Muscle Growth: Fast Reps vs. Slow Reps- Thomas DeLauer

Muscle Growth: Fast Reps vs. Slow Reps- Thomas DeLauer



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Muscle Growth: Fast Reps vs. Slow Reps- Thomas DeLauer… Let’s talk about the good, the bad, and the ugly of the negative workout. Eccentric contractions, we hear a lot of people on the internet talking about how eccentric training, focusing on the negative portion of a rep, is going to get you better results. Well, there is some very positive science pointing towards negative training, but we want to focus on the big picture and some practicality here. Today, we’re talking about the different styles of training. But I want you to understand the mechanics of how a muscle actually contracts because then everything will make some sense.

First and foremost, let’s get the basics out of the way. You have two phases of muscle contraction: concentric and eccentric. I’ll make it simple for you. Concentric is when you’re flexing. Eccentric is when you are relaxing, but you’re still under load. Now, what we have to look at is what actually is happening with muscle fibers. I’m not going to go into exquisite detail here, but basically what we need to understand is we have these filaments. We have these long filaments that are part of the muscle. What happens is we have specific parts of the muscle that have little hook-like things. I want you to visualize hooks like this, okay? What happens is, when you’re overlapping your muscles, when you’re actually starting to contract, you’re overlapping these little fibers. When you first start to overlap, you only have a couple of hooks. But as you start to contract more, the muscles slide over one another, and you have more hooks that are able to make contact with each other. When you’re at the peak contraction, halfway through, you have the most hooks making contact with each other. This means that you get the most strength. That’s why you have the most strength at the mid-range of a movement.

For example, a bicep curl, as I’m flexing, I’m going to have good strength right here. But what happens after that? What happens when you go past mid-range? Well, it looks something like this. You’ve slid over. You didn’t have much traction. Now you have full traction, but now you’ve gone so far that you don’t have traction anymore, so you’ve gone beyond it. You go from no traction, lots of traction at the mid-range, and no traction again at the end. That’s why you get weaker at the very top of a movement. Think about a bench press. Kind of weak here, then you’re really strong here, and then, as you get to the top, you kind of get weaker again. It’s because the muscle fibers are contracting beyond where they can actually overlap each other. Now, when we look at concentric contractions, you only have that peak maximal contraction halfway through the movement. But eccentric contractions are very interesting because eccentric contractions are on the way down. Generally speaking, you’re going to have an eccentric contraction when you’re still under load, so that means that the muscle fibers are engaged, and they’re actually getting that maximal load through the entire movement on the way down versus you having to exert force and actually get these little hooks to grab. Now you have all these hooks grabbing each other as you’re letting the weight down.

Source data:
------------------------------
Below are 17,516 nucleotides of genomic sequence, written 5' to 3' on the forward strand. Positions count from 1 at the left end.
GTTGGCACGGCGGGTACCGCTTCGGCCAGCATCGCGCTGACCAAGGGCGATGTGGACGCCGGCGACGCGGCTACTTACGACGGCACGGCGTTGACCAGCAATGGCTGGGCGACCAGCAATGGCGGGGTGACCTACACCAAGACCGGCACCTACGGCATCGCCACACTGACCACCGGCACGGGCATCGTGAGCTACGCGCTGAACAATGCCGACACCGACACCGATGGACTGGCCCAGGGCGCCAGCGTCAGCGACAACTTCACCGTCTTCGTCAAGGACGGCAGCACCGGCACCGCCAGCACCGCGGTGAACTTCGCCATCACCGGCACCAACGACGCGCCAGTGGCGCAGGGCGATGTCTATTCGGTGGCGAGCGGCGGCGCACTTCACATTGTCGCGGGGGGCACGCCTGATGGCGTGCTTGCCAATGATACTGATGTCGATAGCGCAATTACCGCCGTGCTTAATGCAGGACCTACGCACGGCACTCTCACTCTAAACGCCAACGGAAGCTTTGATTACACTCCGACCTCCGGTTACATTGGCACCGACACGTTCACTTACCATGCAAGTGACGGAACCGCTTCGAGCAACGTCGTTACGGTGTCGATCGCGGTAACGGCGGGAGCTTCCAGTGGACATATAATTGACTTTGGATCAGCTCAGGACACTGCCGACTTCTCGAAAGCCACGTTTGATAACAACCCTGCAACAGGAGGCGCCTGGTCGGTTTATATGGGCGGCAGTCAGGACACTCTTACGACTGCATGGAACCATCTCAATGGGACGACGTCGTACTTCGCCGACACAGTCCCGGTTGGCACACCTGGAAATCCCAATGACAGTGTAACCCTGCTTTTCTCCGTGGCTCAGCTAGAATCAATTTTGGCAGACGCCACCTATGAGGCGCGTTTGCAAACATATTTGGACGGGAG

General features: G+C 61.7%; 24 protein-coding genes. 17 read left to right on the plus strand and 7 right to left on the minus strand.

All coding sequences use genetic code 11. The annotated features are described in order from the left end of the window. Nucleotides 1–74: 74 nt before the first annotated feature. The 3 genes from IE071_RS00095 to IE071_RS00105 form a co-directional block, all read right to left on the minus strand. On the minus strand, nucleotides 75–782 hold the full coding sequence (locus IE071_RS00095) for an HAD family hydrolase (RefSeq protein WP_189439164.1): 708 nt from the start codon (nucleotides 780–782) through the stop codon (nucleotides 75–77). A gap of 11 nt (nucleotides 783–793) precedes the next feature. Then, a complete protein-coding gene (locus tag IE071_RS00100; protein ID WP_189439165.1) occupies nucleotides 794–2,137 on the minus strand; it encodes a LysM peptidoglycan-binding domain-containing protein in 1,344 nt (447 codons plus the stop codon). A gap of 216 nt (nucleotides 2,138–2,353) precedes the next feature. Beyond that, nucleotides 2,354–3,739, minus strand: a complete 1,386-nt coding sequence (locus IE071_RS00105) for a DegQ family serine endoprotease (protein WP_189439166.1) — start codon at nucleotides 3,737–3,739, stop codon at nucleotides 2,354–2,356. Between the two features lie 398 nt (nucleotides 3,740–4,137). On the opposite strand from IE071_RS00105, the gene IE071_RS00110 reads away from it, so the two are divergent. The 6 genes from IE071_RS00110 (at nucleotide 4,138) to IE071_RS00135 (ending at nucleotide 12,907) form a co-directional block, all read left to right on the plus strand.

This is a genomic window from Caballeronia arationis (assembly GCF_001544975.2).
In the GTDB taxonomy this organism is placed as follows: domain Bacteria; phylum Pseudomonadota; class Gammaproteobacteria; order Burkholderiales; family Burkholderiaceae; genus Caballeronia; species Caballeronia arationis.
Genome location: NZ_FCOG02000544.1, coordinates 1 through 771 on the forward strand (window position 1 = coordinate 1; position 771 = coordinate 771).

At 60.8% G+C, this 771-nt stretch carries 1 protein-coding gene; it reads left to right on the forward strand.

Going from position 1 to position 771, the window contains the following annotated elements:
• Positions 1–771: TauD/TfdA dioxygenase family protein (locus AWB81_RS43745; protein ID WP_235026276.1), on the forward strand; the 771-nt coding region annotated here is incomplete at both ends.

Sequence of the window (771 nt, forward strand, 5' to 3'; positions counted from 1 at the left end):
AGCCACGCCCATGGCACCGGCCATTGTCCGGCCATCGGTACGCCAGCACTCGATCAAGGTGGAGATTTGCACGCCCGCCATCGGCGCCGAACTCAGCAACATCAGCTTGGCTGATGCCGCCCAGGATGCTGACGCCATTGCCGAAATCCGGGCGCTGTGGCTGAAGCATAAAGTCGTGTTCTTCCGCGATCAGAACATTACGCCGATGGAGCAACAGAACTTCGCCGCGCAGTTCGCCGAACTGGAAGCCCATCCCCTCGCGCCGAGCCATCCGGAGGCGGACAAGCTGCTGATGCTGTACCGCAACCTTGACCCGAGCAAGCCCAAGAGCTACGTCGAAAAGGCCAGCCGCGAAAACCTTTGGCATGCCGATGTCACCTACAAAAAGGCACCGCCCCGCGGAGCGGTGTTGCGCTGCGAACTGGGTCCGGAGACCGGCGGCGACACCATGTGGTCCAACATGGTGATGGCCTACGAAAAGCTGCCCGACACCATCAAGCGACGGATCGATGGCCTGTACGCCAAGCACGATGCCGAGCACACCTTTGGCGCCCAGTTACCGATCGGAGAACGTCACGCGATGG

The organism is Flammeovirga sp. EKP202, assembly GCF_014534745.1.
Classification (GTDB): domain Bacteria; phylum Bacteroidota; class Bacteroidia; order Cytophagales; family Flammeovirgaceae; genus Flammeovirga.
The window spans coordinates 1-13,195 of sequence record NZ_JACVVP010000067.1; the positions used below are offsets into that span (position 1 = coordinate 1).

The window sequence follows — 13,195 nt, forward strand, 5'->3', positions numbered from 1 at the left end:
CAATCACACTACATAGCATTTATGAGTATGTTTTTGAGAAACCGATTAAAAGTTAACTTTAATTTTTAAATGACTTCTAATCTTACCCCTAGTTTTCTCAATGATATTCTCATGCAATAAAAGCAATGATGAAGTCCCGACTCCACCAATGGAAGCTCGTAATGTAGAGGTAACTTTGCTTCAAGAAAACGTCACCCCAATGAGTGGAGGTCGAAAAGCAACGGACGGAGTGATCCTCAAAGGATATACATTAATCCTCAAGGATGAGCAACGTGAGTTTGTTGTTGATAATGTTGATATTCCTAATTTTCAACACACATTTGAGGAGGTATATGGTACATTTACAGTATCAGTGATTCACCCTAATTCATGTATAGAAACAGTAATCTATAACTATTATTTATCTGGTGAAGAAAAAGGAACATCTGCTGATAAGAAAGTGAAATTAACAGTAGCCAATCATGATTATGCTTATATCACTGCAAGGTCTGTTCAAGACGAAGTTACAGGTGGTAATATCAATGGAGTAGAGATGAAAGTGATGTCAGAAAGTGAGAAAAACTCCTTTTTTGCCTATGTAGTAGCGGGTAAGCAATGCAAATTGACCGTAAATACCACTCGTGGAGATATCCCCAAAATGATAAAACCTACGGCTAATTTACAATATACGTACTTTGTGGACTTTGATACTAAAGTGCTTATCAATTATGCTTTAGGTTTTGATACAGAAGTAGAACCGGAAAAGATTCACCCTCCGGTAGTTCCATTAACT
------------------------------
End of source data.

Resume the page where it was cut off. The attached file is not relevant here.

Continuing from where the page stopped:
Now, when you’re actually looking at the eccentric contraction too, you have more neural activation. Why? Because there’s a lot of stability that occurs, and there’s a lot of different muscle fibers that have to activate because you are being “overwhelmed” by the weight. The whole idea here with eccentric contractions is you are allowing the weight to overwhelm the muscle because you are letting it win. You’re letting it down. That requires a lot of neural activity. But what they’ve actually found is that you exert about 20% more force, you generate 20% more force on the negative contraction than you do on the concentric, on the up movement. That’s simply, again, because the amount of the actual filaments that have to get activated and overlap to control a heavy weight on the way down. Now, the other thing we have to factor in is, when you are letting a weight down in that concentric motion, that’s where the damage occurs. You don’t actually break down and tear muscle fibers on the concentric. In fact, you’re just kind of working them.

1) Eccentric Exercise. (n.d.). Retrieved from

2) Hortobágyi T , et al. (n.d.). Adaptive responses to muscle lengthening and shortening in humans. – PubMed – NCBI. Retrieved from

3) Skeletal Muscle Remodeling in Response to Eccentric vs. Concentric Loading: Morphological, Molecular, and Metabolic Adaptations. (n.d.). Retrieved from


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